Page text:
The Two Wings of Humanity:
`Abdu'l-Bahá's Articulation of the Equality of Women and Men During His Western Travels

By Wendi Momen

First presented at the Irfan Colloquia Session #97
Centre for Bahá'í Studies: Acuto, Italy
July 3–6, 2010
(see list of papers from #97)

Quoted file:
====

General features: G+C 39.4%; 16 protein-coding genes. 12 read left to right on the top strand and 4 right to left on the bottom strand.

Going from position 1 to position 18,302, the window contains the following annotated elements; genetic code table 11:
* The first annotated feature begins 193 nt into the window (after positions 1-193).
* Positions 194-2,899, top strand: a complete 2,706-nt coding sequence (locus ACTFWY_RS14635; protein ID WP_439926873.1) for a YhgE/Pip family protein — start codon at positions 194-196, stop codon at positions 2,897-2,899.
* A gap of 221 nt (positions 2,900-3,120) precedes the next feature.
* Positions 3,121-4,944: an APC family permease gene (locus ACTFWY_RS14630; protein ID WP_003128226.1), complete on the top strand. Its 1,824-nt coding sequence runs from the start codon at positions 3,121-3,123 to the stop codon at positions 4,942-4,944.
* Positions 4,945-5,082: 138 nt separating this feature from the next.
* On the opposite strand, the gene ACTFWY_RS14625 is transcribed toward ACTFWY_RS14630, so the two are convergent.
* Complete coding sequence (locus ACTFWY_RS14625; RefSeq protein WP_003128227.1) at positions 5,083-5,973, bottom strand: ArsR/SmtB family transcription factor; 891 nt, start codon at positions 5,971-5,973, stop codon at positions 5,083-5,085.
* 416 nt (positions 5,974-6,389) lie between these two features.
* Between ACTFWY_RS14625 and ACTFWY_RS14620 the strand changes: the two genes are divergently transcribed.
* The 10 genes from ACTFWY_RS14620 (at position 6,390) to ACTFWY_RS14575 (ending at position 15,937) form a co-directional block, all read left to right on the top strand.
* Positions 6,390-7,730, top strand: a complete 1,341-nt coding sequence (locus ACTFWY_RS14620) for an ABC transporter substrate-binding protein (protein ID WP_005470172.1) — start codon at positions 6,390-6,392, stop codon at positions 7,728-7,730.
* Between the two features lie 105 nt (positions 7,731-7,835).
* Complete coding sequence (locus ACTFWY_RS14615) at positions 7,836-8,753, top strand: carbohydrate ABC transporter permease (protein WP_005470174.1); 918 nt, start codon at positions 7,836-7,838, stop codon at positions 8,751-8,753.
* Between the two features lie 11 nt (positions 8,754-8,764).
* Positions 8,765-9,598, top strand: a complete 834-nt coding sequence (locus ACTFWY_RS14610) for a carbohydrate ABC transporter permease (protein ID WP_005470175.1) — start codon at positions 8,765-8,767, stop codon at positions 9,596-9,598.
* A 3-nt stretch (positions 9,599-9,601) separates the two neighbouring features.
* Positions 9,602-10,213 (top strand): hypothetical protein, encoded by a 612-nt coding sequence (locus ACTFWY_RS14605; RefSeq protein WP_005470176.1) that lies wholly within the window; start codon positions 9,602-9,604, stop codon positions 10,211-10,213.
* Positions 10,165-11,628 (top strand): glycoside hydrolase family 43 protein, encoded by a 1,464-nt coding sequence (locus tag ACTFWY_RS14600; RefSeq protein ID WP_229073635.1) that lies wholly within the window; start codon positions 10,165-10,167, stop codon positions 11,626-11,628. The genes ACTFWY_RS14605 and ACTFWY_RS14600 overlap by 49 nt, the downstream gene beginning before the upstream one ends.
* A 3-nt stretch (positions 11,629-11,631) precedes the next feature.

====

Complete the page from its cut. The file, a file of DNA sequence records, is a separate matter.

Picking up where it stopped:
Having spent almost His whole life as a prisoner and an exile in the Middle East, `Abdu'l-Bahá, son of the founder of the Bahá'í Faith, Bahá'u'lláh, was set free in 1908. He travelled from the Middle East to Europe in 1911 and to Europe and North America in 1912-13, taking His father's message of the renewal of religion and how to build a new civilization based on the spiritual principles of peace, justice and unity to a western audience. In His talks both formal and informal, `Abdu'l-Bahá articulated and developed the principle of the equality of women and men, responding both to the groundswell of the `votes for women', suffragette and suffragist movements and to the urgent need to secure peace before war devastated humanity, linking the advancement of women with the establishment of peace. This paper charts how `Abdu'l-Bahá developed this theme and articulated it as a foundational truth at the base of civilization.

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